‘This is happening everywhere!’ Protesters issue warning over unwanted telegraph pole epidemic sweeping nation

‘This is happening everywhere!’ Protesters issue warning over unwanted telegraph pole epidemic sweeping nation

WATCH HERE: Protester fumes over telegraph pole installation without 'consultation'

Anna Riley

By Anna Riley

Published: 10/01/2024

- 20:42

Updated: 10/01/2024

- 22:53

GB News understands thousands of poles are being installed ‘without public consultation’

Protesters gathered in East Yorkshire to campaign against broadband poles being installed in the region.

The Going Underground campaign group and residents gathered outside the council building in Beverley ahead of East Riding Council's full meeting to call on councillors to ask Ofcom, the UK's communications regulator, to review thousands of installations and stop works in the meantime.

It comes as changes after the law was changed in April 2022, allowing telecom companies to erect poles without having to apply to councils for planning permission or consult residents, with providers only needing to display signs giving 28 days’ notice.

Outside County Hall in Beverley, protesters chanted “underground not overground” asking for new broadband companies to install cables underground instead of installing new telegraph poles, which they label “ugly and unnecessary”.

\u200bJulie Dervey, and telegraph poles

Protesters issue warning over telegraph pole epidemic sweeping nation: ‘Happening everywhere!’

GB News/Getty Images

Julie Dervey, Going Underground Campaigner, lives in the medieval town of Hedon and told GB News that the unwanted installation of telegraph poles an issue affecting communities across the UK. She said: “We never realised initially that this is happening everywhere. I’ve heard since from places like Greenock in Scotland, Birmingham, Oldham, Manchester, Liverpool, Sheffield, Braintree in Essex, where this is happening.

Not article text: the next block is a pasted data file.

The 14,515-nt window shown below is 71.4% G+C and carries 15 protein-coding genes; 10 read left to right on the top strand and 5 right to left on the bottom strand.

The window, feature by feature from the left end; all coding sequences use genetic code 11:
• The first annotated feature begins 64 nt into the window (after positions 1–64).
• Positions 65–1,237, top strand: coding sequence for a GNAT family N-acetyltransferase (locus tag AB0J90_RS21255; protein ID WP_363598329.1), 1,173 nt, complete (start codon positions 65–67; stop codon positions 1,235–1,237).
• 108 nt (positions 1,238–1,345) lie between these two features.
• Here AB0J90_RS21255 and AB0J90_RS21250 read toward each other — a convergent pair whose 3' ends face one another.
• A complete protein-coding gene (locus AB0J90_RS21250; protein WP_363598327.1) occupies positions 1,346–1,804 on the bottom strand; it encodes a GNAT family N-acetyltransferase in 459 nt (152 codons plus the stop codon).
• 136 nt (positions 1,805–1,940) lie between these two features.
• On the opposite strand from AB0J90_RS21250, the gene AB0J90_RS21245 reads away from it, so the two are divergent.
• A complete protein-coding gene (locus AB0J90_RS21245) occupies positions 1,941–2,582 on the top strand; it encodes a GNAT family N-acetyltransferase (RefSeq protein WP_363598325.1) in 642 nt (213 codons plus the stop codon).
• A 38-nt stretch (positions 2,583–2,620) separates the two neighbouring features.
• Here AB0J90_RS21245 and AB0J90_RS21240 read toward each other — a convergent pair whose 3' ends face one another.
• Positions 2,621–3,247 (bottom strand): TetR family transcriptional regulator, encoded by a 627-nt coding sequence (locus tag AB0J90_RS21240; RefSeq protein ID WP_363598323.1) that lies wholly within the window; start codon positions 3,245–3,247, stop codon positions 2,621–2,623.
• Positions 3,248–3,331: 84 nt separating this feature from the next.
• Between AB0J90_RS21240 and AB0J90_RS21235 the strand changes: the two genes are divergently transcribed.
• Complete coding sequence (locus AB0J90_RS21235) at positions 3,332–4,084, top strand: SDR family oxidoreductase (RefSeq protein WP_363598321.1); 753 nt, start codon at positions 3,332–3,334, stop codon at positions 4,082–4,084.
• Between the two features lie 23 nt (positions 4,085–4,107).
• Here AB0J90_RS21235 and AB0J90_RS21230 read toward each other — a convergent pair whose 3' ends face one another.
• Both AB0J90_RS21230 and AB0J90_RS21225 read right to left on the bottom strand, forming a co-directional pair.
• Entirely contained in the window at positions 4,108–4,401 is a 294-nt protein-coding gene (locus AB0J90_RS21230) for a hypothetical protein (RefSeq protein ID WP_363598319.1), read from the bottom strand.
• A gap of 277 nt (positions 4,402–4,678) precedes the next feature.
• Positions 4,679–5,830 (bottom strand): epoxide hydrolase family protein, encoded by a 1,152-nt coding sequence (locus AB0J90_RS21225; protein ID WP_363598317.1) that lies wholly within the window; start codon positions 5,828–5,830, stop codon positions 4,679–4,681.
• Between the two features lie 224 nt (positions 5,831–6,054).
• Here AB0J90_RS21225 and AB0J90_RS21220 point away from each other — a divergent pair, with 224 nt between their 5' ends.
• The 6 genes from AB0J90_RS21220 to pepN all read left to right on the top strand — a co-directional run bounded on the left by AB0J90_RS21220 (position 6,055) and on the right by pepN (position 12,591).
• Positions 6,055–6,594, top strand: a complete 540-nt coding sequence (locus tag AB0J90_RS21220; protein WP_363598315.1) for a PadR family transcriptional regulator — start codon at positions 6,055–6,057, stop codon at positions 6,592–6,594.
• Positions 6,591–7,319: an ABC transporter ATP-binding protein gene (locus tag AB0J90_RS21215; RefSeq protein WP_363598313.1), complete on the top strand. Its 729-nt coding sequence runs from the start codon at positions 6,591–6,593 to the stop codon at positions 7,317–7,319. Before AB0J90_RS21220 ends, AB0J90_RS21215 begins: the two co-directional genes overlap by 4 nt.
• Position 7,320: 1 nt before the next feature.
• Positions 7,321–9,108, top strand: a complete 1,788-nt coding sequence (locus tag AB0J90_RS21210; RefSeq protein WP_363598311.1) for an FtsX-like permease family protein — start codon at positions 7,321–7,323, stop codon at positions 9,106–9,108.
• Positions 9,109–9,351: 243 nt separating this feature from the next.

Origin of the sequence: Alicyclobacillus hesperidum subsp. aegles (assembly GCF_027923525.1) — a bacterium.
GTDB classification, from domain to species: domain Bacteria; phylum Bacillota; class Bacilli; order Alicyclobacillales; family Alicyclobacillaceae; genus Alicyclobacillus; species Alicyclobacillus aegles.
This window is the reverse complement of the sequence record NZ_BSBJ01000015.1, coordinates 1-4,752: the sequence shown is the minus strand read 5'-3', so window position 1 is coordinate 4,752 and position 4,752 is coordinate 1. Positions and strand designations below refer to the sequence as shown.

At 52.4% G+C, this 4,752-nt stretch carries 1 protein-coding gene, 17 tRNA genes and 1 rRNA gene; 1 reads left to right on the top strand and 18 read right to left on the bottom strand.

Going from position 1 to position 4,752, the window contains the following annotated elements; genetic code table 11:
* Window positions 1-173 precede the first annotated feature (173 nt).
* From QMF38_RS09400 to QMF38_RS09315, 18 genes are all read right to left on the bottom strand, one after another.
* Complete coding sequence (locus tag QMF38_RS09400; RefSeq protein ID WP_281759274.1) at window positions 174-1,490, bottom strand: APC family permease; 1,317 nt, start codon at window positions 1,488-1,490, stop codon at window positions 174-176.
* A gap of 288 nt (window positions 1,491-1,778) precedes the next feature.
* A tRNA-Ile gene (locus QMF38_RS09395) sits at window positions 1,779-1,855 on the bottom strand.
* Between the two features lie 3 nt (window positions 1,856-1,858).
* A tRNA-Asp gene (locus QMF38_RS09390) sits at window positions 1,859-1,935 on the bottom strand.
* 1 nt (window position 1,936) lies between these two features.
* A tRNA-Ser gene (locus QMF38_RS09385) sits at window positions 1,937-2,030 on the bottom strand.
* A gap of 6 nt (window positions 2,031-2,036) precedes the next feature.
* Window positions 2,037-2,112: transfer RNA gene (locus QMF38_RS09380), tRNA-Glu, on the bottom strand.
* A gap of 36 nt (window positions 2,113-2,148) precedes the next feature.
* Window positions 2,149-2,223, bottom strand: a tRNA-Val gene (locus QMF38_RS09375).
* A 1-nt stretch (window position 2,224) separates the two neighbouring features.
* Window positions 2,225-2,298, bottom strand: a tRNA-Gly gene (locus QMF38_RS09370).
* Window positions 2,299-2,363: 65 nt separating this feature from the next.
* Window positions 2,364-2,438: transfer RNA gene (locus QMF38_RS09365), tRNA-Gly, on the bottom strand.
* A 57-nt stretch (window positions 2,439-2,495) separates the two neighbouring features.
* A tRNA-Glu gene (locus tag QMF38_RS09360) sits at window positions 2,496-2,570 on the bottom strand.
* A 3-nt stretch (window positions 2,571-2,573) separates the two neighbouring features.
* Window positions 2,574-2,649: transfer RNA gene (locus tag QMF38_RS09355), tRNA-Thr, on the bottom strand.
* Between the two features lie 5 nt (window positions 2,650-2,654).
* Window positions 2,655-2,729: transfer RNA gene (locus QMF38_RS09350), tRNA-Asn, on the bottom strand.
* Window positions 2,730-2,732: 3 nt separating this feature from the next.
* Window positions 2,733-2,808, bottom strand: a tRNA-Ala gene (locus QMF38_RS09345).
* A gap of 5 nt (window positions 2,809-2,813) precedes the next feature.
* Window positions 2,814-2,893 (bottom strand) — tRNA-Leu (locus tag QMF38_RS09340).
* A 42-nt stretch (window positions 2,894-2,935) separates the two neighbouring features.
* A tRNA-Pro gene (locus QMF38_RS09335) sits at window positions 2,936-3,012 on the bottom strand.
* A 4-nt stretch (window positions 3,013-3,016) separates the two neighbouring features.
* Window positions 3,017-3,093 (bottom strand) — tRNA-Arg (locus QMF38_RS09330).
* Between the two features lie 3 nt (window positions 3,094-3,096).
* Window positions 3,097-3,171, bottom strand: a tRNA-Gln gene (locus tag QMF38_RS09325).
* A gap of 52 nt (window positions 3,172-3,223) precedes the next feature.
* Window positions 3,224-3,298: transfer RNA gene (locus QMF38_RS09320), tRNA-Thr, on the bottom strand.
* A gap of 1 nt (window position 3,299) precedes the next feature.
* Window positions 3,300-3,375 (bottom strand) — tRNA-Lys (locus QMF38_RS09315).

“There’s just a proliferation of telegraph poles going up all over the place without public consultation.

“It really isn’t good enough. We don’t want our places to look like we are going back in time. These telegraph poles were developed in the late 1800s I believe – we don’t need them a hundred and something years later.

“They’re covered in creosol which is carcinogenic. They’re also putting them in places where they’re blocking pathways and people with disabilities can’t get past.”

The amendment to planning permission requirements for telegraph poles was made with the aim of giving customers access to cheaper internet and making the broadband market more accessible.

This extra competition may help drive down bills, but Going Underground Campaigners say that this should not be at the expense of causing a blot on the landscape.

Julie Dervey

Julie Dervey

GB News

Joyce Whittle, who is part of the group, told GB News: “All of these poles are unnecessary and it’s quite upsetting that we have no control. They affect the street furniture which affects people getting around with disabilities.

“It’s horrendous – the government need to put in conditions to share gigabyte infrastructure. What we want nationally is for the Government to change the loophole that allows these companies to put up poles without planning permission.

“There’s a lot of areas that are going to be affected across the country and we want a stop to it.”

This was echoed by Sharon Stone who lives in Beverley and was at the protest to demonstrate her anger at the plans for telegraph poles to be erected in her street.